Take-it-or-leave-it.

/Take-it-or-leave-it.

It’s always quite mind-boggling to me to see indie/self-pub authors going after traditional publishing houses for having “unfriendly” contracts. And yet said authors are perfectly happy to tout the benefits of Amazon, the world’s biggest provider of take-it-or-leave-it “contracted” services. (Not just for its publishing platform, either; try renegotiating the terms on your S3 space one of these days.)

I’m sure self-pub aficionados have a lot of justifications as to why Amazon’s non-negotiable terms are better than a Big Brand publisher’s (royalties, rights, etc.), but… still.

When dealing with Amazon, authors keep their rights and take a “publisher’s royalty” because they are the publisher; they’re the party that incurs all the cost/risk of bringing a book to market. Yes, some author-publishers can win big in this scenario, but the part of the indie success story no one ever talks about (or, at best, glosses over) is that those individual successes are built on the backs–and the lost dollars–of the hundreds of thousands of authors that didn’t make it. Treat it as a single business, and I would bet money that the indie market is deeply in the red. The fact that you can name a handful–or even a dozen or a hundred–successful self-pub authors is like me picking Stephen King and JK Rowling (to use the Two Default Examples, with apologies to the individuals) and saying, “Look, see. Tradpub makes millionaires. Anyone can do it!”

(And, to anyone who says, “Well… tradpub has been selling that snake oil for years!” I would say, “Yes. Quite.”)1

Point being, comparing Amazon’s business model to Random Penguin’s is like comparing Apple’s to Amazon; it’s the difference between producing a product and providing a platform. The actual comparison authors should make is between Amazon and Barnes and Noble/[insert local bookstore chain here].

And that’s the rub: Amazon isn’t killing New York, it’s killing physical bookstores in order to monopolise the distribution chain. It’s already done it in the ebook market (and IaaS cloud provision, if you’re into that sort of space), but physical is going to be next… somehow. And, like. Who remembers about six or seven years ago when everyone loved Google, and believed the corporate motto (“Don’t Be Evil”), and clutched lovingly at their Gmail accounts while waiting with baited breath for Google’s rumoured Facebook Killer social media platform which was just going to be the best ever because Google!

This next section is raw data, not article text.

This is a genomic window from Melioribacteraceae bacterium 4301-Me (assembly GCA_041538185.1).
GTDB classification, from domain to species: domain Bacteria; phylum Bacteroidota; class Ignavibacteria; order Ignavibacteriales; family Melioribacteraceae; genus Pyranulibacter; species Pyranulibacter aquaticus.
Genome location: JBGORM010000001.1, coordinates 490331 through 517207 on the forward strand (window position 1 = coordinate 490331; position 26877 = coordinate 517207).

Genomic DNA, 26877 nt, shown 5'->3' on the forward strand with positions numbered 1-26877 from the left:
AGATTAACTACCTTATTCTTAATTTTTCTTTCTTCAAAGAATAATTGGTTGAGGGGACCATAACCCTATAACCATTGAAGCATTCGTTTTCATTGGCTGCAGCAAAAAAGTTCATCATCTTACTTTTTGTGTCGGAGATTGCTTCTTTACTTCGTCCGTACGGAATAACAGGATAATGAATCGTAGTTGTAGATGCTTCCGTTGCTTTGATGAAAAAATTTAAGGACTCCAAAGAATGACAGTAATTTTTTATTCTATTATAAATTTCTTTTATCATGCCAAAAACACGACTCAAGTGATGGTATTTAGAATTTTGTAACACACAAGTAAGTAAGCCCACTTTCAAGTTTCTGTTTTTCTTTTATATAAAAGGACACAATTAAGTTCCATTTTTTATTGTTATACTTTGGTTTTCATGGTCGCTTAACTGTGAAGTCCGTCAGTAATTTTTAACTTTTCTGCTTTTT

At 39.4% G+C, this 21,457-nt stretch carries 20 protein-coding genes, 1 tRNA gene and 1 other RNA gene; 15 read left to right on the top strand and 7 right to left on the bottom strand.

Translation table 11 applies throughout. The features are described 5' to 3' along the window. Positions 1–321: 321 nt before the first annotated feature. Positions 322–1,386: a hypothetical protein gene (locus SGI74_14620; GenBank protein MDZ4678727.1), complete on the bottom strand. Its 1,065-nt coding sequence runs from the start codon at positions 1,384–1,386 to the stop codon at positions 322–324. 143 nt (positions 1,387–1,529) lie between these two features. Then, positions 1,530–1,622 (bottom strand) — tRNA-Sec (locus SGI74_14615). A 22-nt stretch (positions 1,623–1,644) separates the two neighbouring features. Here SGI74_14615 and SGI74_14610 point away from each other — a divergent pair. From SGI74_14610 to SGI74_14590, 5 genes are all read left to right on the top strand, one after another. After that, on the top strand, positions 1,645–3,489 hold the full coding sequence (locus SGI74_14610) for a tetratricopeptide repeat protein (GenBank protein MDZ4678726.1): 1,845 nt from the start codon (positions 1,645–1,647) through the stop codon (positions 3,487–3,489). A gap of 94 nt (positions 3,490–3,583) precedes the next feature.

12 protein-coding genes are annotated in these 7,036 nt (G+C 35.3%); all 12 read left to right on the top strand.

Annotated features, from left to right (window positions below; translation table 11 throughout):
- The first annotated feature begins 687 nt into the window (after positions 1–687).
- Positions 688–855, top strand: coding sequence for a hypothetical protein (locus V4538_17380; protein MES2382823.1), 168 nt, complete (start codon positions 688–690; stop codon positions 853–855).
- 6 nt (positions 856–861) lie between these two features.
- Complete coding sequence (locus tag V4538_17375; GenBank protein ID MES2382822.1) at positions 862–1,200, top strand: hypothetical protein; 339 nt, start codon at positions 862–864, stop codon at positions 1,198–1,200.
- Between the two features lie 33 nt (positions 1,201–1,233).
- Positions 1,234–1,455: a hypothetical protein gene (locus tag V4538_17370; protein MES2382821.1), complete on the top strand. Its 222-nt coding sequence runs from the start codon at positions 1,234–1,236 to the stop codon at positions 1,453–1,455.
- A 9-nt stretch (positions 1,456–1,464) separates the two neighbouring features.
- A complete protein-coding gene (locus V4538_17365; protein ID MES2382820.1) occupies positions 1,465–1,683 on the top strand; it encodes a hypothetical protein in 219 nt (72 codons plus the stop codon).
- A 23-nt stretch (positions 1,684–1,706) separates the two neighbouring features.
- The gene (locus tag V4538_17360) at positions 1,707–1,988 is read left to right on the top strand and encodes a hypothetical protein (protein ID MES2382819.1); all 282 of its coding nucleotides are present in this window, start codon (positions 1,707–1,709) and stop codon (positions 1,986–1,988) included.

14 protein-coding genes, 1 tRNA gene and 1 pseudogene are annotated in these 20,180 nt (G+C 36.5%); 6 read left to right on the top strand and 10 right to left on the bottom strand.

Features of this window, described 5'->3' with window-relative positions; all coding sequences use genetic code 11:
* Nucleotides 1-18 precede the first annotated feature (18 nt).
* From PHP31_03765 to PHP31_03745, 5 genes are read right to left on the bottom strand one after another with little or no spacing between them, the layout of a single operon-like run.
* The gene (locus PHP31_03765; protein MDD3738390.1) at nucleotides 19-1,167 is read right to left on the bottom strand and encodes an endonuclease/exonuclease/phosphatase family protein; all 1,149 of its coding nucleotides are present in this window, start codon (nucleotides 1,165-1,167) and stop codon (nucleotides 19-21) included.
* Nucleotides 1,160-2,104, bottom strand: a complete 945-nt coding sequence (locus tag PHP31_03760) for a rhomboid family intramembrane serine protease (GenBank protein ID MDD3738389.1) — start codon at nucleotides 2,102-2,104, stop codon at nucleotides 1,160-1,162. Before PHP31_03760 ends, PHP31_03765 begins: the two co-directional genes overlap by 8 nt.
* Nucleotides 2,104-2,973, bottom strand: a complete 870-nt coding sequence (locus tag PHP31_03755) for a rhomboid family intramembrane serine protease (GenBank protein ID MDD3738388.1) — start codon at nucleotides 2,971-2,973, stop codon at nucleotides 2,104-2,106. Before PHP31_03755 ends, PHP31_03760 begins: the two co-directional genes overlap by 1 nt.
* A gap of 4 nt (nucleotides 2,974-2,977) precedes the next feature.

And then fast forward to 2014 and suddenly every second tech article is a support group for recovering ex-Google users, and people are cursing YouTube and now Gmail because of mandatory G+ integration.

Does everyone remember when that happened? Because hey. I do.

And I bet Amazon does as well.

P.S. Insert mandatory disclaimer about publish-however-you-want-I-don’t-care here. Yes, both models have flaws and yes, both models can produce successes and yes, both models have a lot to learn from each other (or, rather, indie pub’s already learnt its lessons from trad, and now the latter is playing catch-up). But also remember that authors are talented liars by trade, and we’ve always got a new fantasy to sell you…


  1. Also, consider the reason those authors are so successful; it’s not their books. Not exactly. It’s their brand and, more importantly, the way their brands have been maximised along the vertical. I don’t think a year goes by without one of King’s works being turned into a movie/miniseries. Meanwhile, Rowling has an entire empire built on top of reselling the same content over and over in slightly different, red-and-gold-striped packaging. I’ve yet to see that sort of success replicated in the indie market, almost by definition.
2014-01-21T07:56:15+00:0021st January, 2014|Tags: amazon, books, publishing, self-publishing, xp|